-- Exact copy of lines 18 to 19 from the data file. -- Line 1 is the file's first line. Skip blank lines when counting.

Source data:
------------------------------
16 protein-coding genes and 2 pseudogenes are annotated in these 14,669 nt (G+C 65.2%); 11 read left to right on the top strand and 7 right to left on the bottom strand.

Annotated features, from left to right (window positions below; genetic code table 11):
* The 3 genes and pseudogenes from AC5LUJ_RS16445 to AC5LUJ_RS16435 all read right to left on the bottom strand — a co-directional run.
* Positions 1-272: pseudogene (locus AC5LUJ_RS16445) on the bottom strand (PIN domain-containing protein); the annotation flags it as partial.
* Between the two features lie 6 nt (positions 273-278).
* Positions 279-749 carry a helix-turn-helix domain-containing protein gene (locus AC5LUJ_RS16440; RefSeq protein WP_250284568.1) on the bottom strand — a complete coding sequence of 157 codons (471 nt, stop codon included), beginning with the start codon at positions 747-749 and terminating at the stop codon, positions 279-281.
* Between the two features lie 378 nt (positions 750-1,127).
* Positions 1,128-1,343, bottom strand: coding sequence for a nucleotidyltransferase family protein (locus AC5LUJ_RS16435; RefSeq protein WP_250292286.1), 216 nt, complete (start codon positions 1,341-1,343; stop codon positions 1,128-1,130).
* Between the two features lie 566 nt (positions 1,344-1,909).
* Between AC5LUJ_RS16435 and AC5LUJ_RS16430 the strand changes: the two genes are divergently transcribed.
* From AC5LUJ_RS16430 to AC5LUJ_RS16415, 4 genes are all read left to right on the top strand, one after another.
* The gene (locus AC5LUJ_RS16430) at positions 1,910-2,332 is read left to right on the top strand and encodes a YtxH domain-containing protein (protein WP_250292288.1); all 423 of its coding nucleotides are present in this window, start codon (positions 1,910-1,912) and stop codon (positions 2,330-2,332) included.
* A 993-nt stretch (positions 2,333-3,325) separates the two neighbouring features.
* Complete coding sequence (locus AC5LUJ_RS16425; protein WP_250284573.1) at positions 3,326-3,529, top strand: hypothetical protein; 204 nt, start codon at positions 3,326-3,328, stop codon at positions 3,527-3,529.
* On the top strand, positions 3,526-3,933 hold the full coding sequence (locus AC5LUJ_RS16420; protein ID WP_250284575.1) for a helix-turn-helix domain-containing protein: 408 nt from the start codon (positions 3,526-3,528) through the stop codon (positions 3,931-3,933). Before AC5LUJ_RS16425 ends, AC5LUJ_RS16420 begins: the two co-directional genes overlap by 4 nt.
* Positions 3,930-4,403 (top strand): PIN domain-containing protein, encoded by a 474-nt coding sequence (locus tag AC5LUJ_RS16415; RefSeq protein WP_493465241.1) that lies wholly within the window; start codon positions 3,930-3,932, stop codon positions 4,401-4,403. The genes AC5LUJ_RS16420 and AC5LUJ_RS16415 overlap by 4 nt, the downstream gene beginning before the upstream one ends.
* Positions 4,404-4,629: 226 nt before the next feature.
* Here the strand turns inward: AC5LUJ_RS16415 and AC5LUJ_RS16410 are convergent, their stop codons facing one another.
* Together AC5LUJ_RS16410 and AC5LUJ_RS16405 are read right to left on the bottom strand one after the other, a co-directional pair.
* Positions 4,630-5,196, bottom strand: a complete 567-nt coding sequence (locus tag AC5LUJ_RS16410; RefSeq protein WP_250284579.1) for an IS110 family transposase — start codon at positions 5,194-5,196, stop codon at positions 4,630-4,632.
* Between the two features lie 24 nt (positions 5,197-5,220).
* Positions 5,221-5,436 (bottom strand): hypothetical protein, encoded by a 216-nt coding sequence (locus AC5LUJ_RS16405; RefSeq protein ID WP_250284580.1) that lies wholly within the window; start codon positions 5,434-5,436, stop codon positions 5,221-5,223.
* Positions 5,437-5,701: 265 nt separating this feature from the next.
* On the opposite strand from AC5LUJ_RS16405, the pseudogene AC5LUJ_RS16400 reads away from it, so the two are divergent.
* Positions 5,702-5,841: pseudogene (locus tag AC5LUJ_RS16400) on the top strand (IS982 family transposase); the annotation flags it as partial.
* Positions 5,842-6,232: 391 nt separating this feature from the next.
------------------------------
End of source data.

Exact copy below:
* Here the strand turns inward: AC5LUJ_RS16415 and AC5LUJ_RS16410 are convergent, their stop codons facing one another.
* Together AC5LUJ_RS16410 and AC5LUJ_RS16405 are read right to left on the bottom strand one after the other, a co-directional pair.